Guest Carol Evans runs for the shuttle as torrential winds and rain whip into “Dinner on the Bridge” at about 7 p.m. yesterday.
The “Dinner on the Bridge,” a benefit for the Arts & Culture Alliance which closed the Gay Street Bridge last night, was supposed to end at 8:30. Instead, it came to an abrupt conclusion at 7 p.m. when torrential wind and rain swooped in, turning over tables and sending wine and water glasses crashing to the street.
Nevertheless, it was a big success, raising more than $55,000 and giving about 200 folks an evening of camaraderie, music, dinner and a chance to bid on dozens of pieces of original local art. The only live auction item (thank you for not having dozens of those!) brought $1,100 for a whimsical work by artist Ryan Blair.
I was nervously watching my Dark Sky app on my cellphone, which at first said the bad weather would arrive in 45 minutes. Then 25. Then 3. Then 1. And WHAM, it hit. I was pretty impressed by that app! Continue reading →
In the 32-year history of Symphony in the Park, the fun, fun event where the Knoxville Symphony plays at an outdoor fundraiser for Ijams Nature Center at the nature center, there’s never been a rain plan in place. And, although some years have been close, there’s never been a rain-out.
A beautiful night at Ijams Nature Center listening to the Knoxville Symphony.
Ted Smith, left, and David Butler were honored with a swell gathering last weekend to celebrate their marriage.
David Butler and Ted Smith have been together as a couple for 20 years. This past Thanksgiving, they decided to get married in a small, quiet ceremony in Connecticut attended only by the couple who first introduced them.
This past Saturday, Caesar and Dorothy Stair and Ann and Steve Bailey hosted a party at the Stairs’ breathtaking home on Lyons View Pike to honor them and celebrate their legal union. It was neither small nor quiet!
David and Ted seem to be the quintessential evidence that opposites attract. David, the executive director of the Knoxville Museum of Art, is outgoing, gregarious, sardonic and hilarious. Ted, who works for IBM, is quiet and content not to attend every party in town (although he can be pretty sardonic, too!).
Alan and I are proud to count both of them as friends. Congrats, guys!
Among our favorite events each year is one called “Evening Under the Stars.” It is held at Sherri Lee’s beautiful waterfront home off Houser Road and it benefits the Knoxville Jazz Orchestra, which performs at the annual event.
The crowd is always in a good mood. And the dance floor always gets crowded. Surprisingly, this year the party went on even though the hostess was in Italy! But, after having done this for more than a decade, the volunteers and professionals who make it happen have it down to a science.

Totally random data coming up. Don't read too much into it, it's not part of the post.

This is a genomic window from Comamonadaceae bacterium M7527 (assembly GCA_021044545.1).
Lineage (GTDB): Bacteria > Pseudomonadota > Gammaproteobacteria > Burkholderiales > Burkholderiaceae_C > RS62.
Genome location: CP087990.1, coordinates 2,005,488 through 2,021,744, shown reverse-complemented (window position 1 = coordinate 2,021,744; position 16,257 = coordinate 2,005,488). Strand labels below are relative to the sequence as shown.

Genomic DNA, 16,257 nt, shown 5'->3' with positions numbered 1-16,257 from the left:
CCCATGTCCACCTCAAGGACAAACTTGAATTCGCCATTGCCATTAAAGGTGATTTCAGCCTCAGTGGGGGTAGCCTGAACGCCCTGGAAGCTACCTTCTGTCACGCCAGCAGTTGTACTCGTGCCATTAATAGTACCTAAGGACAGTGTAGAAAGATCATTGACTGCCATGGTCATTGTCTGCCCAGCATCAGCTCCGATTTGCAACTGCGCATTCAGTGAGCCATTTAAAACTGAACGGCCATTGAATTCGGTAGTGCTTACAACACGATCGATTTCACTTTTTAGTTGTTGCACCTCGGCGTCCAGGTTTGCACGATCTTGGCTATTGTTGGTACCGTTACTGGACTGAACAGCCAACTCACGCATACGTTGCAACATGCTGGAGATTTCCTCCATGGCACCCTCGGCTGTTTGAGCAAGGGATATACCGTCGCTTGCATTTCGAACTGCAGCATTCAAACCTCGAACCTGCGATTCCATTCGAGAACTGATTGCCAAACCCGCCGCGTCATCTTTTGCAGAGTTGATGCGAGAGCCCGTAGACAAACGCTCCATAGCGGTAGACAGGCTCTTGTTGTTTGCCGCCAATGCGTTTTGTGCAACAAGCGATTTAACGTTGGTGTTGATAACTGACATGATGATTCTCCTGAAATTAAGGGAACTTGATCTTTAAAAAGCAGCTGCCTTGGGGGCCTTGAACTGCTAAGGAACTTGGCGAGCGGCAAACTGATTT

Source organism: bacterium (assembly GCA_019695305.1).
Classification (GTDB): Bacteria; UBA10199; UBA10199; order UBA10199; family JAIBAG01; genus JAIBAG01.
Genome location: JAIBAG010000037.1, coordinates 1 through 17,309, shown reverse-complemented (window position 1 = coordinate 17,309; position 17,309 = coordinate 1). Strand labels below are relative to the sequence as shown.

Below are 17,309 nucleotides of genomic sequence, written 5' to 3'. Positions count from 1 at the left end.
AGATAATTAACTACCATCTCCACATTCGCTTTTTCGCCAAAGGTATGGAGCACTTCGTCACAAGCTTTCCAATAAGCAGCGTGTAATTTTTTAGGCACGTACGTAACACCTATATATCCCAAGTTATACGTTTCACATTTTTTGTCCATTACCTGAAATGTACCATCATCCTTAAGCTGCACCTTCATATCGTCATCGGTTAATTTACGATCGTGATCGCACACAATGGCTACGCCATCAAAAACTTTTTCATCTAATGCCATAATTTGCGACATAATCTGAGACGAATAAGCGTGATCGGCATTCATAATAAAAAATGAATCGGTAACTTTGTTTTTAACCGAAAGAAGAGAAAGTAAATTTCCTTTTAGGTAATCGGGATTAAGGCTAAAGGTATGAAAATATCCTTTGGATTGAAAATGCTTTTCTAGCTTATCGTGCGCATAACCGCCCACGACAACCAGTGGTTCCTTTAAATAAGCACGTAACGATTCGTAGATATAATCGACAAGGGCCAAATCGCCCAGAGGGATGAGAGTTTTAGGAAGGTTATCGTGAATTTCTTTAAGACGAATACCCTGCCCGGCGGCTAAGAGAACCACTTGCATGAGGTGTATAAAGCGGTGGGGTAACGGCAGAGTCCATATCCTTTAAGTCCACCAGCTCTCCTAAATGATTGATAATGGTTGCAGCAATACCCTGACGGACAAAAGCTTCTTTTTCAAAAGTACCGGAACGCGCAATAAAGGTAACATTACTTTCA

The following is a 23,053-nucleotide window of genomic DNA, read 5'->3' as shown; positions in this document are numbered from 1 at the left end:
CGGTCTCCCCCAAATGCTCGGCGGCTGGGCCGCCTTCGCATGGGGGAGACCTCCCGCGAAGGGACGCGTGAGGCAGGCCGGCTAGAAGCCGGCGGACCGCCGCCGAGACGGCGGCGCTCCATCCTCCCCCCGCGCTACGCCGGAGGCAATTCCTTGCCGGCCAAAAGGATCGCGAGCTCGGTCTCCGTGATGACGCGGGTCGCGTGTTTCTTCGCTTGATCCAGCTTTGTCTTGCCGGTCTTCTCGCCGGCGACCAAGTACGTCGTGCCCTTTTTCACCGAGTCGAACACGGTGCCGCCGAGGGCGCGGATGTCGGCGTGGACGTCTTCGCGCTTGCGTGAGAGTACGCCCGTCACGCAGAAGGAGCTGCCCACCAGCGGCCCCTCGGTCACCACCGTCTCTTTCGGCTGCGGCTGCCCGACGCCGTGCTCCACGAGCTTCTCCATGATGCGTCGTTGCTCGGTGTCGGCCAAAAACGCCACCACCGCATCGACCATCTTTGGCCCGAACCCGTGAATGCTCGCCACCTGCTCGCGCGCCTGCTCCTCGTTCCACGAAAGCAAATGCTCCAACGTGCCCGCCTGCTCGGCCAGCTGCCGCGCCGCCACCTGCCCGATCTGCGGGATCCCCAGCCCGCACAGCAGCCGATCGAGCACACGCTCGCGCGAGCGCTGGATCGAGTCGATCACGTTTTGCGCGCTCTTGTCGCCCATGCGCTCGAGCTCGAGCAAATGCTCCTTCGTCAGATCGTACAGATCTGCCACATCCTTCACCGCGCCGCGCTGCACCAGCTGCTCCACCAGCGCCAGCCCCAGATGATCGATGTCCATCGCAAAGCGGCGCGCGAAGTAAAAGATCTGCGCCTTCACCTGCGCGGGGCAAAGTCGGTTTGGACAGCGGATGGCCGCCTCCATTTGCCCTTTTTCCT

Seafood gumbo at Lulu’s in Gulf Shores. Best gumbo in L.A. (Lower Alabama), if you ask me. The menu says it is made from roux that is stirred “until your arm falls off!”
Just as I think that everyone’s favorite beach is the one they most visited as a child, I feel the same way about gumbo. Gumbo, by its very nature, is something that every cook prepares differently. And you like the one you grew up with.
My mother’s side of the family is from Louisiana and my grandmother, Nanny, was a fabulous cook. My brother and I grew up eating and loving her gumbo.
Nanny’s gumbo was almost always shrimp gumbo. She didn’t put sausage in it. She might throw in some crab meat, if she found some that looked good. Her gumbo was made with a medium to dark roux, but not too dark. And it was relatively thin. A little bit of viscosity was achieved at the end of cooking when she sprinkled in a generous amount of filé powder — ground sassafras leaves. Continue reading →
The chargrilled oysters at Acme have a secret blend of butter and spices. (I’d kill for that recipe!)
After Hurricane Harvey and before Hurricane Irma, Alan and I headed for the Gulf Coast. The eating in the Gulf Shores/Orange Beach, Alabama area, our favorite beach, just keeps getting better and better. We made a point to visit some of our favorite places and also try eateries we had not before visited. We went to everything from dives to white tablecloth restaurants. Come along!
Acme Oyster House
As always, upon our arrival, we headed straight to Acme Oyster House in Gulf Shores. Yummy, once again. We actually ate there three times during our four days! When we like something, we REALLY like it!
Kim Trent, the executive director of Knox Heritage, attended this event with her new puppy, Charlie Chaplin. “I named him that because he’s a little tramp,” she laughed.